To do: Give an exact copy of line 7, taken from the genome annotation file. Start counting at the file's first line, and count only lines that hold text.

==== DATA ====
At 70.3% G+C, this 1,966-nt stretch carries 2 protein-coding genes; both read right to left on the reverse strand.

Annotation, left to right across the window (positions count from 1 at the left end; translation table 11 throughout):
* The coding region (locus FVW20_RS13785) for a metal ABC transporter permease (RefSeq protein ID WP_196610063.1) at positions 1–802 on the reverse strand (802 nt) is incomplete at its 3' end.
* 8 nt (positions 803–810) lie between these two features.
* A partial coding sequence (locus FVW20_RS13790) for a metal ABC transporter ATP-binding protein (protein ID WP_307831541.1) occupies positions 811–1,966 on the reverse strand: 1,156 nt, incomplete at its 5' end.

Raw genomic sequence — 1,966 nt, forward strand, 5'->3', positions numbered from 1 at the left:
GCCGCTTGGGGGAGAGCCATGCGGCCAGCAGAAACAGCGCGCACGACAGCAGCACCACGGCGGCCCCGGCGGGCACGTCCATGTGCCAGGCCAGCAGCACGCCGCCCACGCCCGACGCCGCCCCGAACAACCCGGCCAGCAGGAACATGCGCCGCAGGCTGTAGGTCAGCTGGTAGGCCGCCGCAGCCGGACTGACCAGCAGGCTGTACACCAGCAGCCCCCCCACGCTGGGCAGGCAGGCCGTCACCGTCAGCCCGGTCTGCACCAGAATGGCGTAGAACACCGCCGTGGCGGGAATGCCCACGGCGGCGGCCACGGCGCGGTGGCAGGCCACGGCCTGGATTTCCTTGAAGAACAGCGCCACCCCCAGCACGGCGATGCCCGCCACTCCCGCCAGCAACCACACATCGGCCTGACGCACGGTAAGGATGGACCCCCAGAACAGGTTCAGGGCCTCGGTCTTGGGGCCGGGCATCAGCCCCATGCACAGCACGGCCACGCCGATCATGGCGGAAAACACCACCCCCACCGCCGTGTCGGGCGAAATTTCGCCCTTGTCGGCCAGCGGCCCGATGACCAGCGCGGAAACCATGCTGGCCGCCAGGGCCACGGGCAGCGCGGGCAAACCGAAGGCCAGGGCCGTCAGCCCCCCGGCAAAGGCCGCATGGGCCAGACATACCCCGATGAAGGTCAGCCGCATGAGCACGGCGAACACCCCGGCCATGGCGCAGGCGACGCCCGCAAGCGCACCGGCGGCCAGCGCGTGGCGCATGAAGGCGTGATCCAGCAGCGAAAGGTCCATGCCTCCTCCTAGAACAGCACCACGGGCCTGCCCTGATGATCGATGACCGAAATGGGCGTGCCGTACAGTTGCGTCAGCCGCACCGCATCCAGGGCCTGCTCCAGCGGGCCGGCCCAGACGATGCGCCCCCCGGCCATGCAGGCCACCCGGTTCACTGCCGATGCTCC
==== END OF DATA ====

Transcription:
GCCGCTTGGGGGAGAGCCATGCGGCCAGCAGAAACAGCGCGCACGACAGCAGCACCACGGCGGCCCCGGCGGGCACGTCCATGTGCCAGGCCAGCAGCACGCCGCCCACGCCCGACGCCGCCCCGAACAACCCGGCCAGCAGGAACATGCGCCGCAGGCTGTAGGTCAGCTGGTAGGCCGCCGCAGCCGGACTGACCAGCAGGCTGTACACCAGCAGCCCCCCCACGCTGGGCAGGCAGGCCGTCACCGTCAGCCCGGTCTGCACCAGAATGGCGTAGAACACCGCCGTGGCGGGAATGCCCACGGCGGCGGCCACGGCGCGGTGGCAGGCCACGGCCTGGATTTCCTTGAAGAACAGCGCCACCCCCAGCACGGCGATGCCCGCCACTCCCGCCAGCAACCACACATCGGCCTGACGCACGGTAAGGATGGACCCCCAGAACAGGTTCAGGGCCTCGGTCTTGGGGCCGGGCATCAGCCCCATGCACAGCACGGCCACGCCGATCATGGCGGAAAACACCACCCCCACCGCCGTGTCGGGCGAAATTTCGCCCTTGTCGGCCAGCGGCCCGATGACCAGCGCGGAAACCATGCTGGCCGCCAGGGCCACGGGCAGCGCGGGCAAACCGAAGGCCAGGGCCGTCAGCCCCCCGGCAAAGGCCGCATGGGCCAGACATACCCCGATGAAGGTCAGCCGCATGAGCACGGCGAACACCCCGGCCATGGCGCAGGCGACGCCCGCAAGCGCACCGGCGGCCAGCGCGTGGCGCATGAAGGCGTGATCCAGCAGCGAAAGGTCCATGCCTCCTCCTAGAACAGCACCACGGGCCTGCCCTGATGATCGATGACCGAAATGGGCGTGCCGTACAGTTGCGTCAGCCGCACCGCATCCAGGGCCTGCTCCAGCGGGCCGGCCCAGACGATGCGCCCCCCGGCCATGCAGGCCACCCGGTTCACTGCCGATGCTCC